So they indicted 14 poor saps, who themselves are likely addicts, for possessing drugs that at one time were prescribed to somebody. Interestingly, no doctors, pharmacists or drug company salespersons were among them, even though they are the ultimate pushers.

I recently talked to a physician who has spent his 30-year career in palliative care, that is, in helping those who are in pain find relief. Much of his practice these days is devoted to writing prescriptions for medical marijuana because, he said, he got sick of turning people into junkies, of making them ill from the toxic side effects of the pharmaceuticals, of giving them increasingly higher doses when they built up tolerance.

“In so many cases, marijuana works just as effectively as pharmaceuticals, without all the nasty side affects or risk of addiction,” he said. “It’s really quite a miraculous substance.”

The rain is past and the misty sky is finally brightening, in shades of baby blue, pale pink. The drenched vegetation is glistening, glowing green. And the Legislature is, once again, considering bills that would lessen the state’s Draconian approach to marijuana, which, unlike pharmaceutical drugs, has never been linked to a single death.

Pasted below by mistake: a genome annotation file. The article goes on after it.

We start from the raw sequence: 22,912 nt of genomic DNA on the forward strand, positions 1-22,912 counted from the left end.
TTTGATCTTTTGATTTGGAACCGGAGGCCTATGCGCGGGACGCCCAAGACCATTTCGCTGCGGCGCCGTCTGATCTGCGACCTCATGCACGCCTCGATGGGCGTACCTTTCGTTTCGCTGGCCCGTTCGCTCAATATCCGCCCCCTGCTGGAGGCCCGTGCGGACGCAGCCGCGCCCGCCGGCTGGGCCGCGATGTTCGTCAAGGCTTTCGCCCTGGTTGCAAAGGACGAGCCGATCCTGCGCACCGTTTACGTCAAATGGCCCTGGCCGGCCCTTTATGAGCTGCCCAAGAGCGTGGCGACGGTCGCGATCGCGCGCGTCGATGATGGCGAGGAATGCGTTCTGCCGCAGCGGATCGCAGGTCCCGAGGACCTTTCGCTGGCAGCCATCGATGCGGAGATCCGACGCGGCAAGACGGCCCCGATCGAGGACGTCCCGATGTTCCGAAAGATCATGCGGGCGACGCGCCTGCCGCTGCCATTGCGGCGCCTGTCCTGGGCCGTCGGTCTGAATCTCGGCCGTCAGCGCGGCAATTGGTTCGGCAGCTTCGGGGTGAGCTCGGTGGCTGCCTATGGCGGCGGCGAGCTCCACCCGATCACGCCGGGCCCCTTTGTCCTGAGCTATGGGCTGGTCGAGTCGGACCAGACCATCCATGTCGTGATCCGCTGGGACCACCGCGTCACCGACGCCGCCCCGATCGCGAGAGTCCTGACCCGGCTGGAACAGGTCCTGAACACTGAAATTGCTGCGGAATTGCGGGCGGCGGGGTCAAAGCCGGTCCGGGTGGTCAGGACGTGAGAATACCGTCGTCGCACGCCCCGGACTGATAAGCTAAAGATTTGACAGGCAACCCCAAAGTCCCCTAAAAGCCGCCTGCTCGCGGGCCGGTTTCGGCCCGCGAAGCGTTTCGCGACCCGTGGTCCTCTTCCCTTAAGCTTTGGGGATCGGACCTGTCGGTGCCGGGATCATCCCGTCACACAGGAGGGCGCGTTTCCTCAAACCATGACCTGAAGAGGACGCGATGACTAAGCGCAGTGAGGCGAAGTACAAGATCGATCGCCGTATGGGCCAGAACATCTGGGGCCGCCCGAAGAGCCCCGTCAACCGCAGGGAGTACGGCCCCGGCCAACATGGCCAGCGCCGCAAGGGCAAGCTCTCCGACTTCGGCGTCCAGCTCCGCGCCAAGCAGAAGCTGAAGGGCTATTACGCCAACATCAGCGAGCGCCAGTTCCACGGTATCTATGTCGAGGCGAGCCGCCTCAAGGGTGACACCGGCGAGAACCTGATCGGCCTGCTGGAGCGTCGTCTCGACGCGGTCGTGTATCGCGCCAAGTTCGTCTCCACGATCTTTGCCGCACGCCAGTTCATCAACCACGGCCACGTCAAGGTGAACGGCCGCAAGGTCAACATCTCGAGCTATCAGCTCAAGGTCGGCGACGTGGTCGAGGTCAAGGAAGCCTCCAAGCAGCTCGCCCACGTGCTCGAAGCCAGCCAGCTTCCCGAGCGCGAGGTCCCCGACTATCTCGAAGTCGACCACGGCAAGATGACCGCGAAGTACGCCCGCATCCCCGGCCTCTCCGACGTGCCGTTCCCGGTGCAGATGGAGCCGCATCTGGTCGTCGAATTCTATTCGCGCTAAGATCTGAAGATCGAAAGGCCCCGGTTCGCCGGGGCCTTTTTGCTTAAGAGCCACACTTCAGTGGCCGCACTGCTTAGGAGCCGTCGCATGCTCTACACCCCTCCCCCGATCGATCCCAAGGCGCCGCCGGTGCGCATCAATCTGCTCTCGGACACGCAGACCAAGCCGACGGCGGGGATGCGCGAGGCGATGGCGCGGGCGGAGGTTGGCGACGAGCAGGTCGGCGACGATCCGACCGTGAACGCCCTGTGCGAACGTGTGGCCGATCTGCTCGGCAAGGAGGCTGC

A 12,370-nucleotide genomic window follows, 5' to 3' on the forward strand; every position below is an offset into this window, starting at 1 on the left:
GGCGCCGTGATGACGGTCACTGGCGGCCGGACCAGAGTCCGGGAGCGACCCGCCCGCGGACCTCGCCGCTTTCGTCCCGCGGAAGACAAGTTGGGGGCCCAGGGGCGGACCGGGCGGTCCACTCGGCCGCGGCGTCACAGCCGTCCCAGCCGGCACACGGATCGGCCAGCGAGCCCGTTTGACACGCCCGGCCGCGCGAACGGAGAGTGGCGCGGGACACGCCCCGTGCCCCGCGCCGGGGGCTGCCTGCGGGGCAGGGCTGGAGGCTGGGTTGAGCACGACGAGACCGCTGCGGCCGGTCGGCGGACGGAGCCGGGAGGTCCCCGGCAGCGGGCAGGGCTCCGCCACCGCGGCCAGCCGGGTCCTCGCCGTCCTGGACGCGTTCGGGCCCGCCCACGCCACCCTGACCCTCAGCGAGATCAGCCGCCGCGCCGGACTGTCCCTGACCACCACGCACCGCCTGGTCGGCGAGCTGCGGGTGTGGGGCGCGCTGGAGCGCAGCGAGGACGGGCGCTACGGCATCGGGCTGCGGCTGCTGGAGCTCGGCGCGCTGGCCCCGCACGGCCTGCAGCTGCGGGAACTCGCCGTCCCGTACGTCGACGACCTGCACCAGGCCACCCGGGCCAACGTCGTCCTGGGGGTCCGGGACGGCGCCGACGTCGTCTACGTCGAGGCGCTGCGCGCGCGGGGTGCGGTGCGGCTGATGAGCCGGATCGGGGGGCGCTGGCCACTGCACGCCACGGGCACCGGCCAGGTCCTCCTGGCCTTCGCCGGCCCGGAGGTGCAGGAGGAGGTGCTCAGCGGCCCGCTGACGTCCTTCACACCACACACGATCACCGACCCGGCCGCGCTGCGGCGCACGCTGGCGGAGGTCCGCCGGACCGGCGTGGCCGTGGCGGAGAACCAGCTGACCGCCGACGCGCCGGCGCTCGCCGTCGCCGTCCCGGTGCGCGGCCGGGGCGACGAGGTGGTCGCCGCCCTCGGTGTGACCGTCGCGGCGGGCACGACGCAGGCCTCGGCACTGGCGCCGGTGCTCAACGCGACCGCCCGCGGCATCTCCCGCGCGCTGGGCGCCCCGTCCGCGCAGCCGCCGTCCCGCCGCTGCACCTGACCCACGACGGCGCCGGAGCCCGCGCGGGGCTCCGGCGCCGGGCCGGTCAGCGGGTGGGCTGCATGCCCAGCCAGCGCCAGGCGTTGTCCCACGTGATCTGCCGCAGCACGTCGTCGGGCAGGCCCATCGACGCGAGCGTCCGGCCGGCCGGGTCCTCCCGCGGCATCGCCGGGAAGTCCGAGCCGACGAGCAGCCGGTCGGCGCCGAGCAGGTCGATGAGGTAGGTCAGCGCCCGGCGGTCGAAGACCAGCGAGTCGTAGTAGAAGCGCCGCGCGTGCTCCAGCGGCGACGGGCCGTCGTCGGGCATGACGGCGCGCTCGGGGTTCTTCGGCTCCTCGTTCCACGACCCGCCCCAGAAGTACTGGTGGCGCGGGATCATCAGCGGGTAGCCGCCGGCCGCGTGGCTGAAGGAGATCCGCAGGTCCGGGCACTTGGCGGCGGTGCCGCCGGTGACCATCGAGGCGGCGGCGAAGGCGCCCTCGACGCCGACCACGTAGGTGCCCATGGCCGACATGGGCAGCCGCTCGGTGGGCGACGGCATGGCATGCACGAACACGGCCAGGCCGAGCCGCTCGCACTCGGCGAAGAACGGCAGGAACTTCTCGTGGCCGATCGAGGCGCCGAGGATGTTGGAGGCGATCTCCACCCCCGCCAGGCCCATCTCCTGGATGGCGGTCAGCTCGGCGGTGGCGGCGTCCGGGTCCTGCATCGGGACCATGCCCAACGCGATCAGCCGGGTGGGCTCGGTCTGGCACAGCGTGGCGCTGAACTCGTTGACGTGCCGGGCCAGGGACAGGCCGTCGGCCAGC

Let’s hope they listen to doctors and patients, rather than cops and prosecutors. Because it’s time to move out of the dark and into the light.

SB 1458 will be up for a vote by the Public Safety, Government Operations and Military Affairs Committee on Thursday, and the Health Committee next Monday. No testimony will be submitted, but you can make your views known to PGM Committee Chair Sen. Will Espero at 808-586-6360 or senespero@Capitol.hawaii.gov; and Vice Chair Sen. Michelle Kidani at 586-7100 or senkidani@capitol.hawaii.gov; and Health Committee Chair Sen. Josh Green, M.D., at 808-586-9385 or sengreen@capitol.hawaii.gov and Vice Chair Sen. Clarence K. Nishihara at 808-586-6970 or sennishihara@Capitol.hawaii.gov.